However, if your buying process is totally simple and straightforward, there’s no point in belabouring the obvious.
If you include a buying process description, the basic things to cover off are:
You should give your readers a fairly good idea of WHO your offer is designed for early on in your page. Ideally, it should be clear in the first three essential elements of the page.
However, sometimes it can also be powerful to state this directly. You could write a dedicated section subheaded with something like “This offer is designed for you if…” then list a few characteristics of your ideal client or customer underneath. And it can be even more powerful to tell your readers what characteristics they might have that make your offer WRONG for them.
However, not all sales pages need this element. Again, if your offer is free or low- cost/low-commitment, or you feel like the first part of your page already speaks clearly enough to this information, I wouldn’t include it.
If you want to talk about who your offer is wrong for, keep your language neutral and factual rather than emotive or judgemental.
For example, “This isn’t right for you if you’re too disorganised to get anything done”, will probably come off as judgemental and borderline-bullying (however true it may be!) Instead, soften the description to something like, “This isn’t right for you if you don’t already have strong organisational systems working for you in your life.”
If your readers often have the same quick questions about your offer once they get through your sales page, an FAQ section might be helpful.
This is basically a place to bring together all the minor “bits” of information that don’t fit into the overall flow of your page, but that some of your readers are interested in knowing.
Many offers are simple enough that they don’t need an FAQ section. Go with your intuition on this, and don’t feel compelled to include one if it doesn’t seem useful.
Write questions in the same language that your reader would actually use to ask them. You want them to be able to easily imagine themselves asking you each question, and having you answer it as though you were talking face-to-face with them.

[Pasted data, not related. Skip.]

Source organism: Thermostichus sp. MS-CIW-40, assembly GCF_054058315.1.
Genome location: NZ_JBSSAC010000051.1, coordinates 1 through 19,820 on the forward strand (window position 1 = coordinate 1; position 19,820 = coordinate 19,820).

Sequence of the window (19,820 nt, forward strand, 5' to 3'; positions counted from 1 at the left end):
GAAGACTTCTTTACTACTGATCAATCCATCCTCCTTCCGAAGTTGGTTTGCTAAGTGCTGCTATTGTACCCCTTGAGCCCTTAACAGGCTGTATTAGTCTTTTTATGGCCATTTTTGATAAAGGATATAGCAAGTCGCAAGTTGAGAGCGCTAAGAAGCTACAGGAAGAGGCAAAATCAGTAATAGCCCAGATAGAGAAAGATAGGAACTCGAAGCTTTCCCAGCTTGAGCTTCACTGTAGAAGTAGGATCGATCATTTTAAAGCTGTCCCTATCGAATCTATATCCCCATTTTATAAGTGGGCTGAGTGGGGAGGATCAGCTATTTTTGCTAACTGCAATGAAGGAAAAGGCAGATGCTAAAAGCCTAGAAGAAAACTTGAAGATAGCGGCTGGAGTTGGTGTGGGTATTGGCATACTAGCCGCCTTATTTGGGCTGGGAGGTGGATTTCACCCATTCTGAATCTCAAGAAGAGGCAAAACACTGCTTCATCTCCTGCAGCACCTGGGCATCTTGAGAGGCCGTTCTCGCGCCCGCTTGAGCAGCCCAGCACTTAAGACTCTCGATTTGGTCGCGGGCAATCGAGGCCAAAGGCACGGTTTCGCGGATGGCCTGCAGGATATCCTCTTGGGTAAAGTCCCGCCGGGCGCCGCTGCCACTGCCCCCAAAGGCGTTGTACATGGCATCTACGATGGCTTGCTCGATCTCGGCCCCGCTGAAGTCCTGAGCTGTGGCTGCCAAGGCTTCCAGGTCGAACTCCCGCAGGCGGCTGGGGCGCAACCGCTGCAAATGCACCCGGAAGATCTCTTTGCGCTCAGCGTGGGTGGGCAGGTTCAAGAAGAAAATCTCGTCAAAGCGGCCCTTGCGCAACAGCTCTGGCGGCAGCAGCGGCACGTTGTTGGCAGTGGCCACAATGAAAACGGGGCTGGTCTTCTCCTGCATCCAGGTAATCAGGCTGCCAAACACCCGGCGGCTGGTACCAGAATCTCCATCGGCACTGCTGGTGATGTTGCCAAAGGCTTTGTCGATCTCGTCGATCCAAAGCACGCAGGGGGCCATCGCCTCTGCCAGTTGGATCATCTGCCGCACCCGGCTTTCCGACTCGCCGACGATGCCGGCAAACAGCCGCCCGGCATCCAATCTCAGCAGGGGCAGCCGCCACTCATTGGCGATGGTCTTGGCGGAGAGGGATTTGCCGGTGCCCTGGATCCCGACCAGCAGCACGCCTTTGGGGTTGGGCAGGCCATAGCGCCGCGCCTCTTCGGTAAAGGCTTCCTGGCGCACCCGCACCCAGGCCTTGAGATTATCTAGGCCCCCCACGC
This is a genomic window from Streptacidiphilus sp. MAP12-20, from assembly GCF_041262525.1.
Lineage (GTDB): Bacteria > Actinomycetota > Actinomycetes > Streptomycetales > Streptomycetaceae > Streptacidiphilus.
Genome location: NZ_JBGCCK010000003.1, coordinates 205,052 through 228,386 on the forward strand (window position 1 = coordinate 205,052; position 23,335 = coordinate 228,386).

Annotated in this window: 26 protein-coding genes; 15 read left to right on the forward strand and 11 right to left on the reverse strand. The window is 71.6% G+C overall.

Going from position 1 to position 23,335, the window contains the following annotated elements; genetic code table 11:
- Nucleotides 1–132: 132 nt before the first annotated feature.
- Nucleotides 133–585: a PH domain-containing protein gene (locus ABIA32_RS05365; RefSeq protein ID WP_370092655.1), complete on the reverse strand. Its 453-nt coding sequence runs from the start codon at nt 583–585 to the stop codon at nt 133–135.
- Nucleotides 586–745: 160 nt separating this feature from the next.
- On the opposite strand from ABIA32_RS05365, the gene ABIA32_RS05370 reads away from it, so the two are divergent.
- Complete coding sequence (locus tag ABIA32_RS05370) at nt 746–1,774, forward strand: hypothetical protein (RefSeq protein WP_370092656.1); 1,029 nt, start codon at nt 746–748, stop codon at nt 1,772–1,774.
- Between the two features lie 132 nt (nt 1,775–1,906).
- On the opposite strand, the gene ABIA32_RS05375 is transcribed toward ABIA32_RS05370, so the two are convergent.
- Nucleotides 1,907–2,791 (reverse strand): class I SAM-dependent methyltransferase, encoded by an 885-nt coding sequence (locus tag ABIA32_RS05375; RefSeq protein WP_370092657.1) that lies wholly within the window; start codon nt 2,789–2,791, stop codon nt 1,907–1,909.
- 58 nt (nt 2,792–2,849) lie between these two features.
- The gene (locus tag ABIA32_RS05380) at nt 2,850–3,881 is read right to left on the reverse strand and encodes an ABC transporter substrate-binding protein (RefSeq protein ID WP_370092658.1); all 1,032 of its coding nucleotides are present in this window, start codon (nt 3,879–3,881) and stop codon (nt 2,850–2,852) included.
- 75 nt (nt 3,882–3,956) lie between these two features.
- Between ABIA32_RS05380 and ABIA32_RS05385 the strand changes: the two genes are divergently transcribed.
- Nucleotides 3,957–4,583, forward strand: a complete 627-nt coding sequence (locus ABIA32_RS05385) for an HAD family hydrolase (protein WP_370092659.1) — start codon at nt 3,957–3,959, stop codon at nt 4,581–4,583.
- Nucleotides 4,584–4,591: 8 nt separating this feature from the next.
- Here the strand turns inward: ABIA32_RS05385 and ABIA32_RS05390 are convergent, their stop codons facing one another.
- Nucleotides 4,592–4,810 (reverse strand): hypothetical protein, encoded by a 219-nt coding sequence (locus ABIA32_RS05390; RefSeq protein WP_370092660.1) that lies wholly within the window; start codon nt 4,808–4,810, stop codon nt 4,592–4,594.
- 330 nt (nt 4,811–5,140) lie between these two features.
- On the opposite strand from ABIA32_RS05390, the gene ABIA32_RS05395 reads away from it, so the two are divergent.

Some readers don’t want to have to scan through a bunch of existing questions to see if their query is amongst them. They’d prefer to just dash off a quick email or fill out a short form to ask their question directly.
So whether this element is useful or not comes down to knowing your audience. If they’re particularly busy and pressed for time, they may prefer to make their decision on the spot without having to wait around to hear back from you on the answer.
The key to making a contact form or link work is to make it really visible and easy-to-spot, so readers are crystal clear on what to do to ask their question. They shouldn’t need to conduct an in-depth search of your page to locate it.
There’s more to writing a sales page that clicks, connects and converts than simply identifying the elements that go into it.
You also need to know exactly how to write each element well, and how to make them all work with each other. (Plus, let’s face it: a sales page template, a guide to the actual writing/editing process and feedback from a supportive community wouldn’t go amiss either).
So if you’re looking for more sales page help than a 1,400-word blog post can offer, why not check out my new DIY Sensational Sales Pages programme. It’s 33%-off for the next week…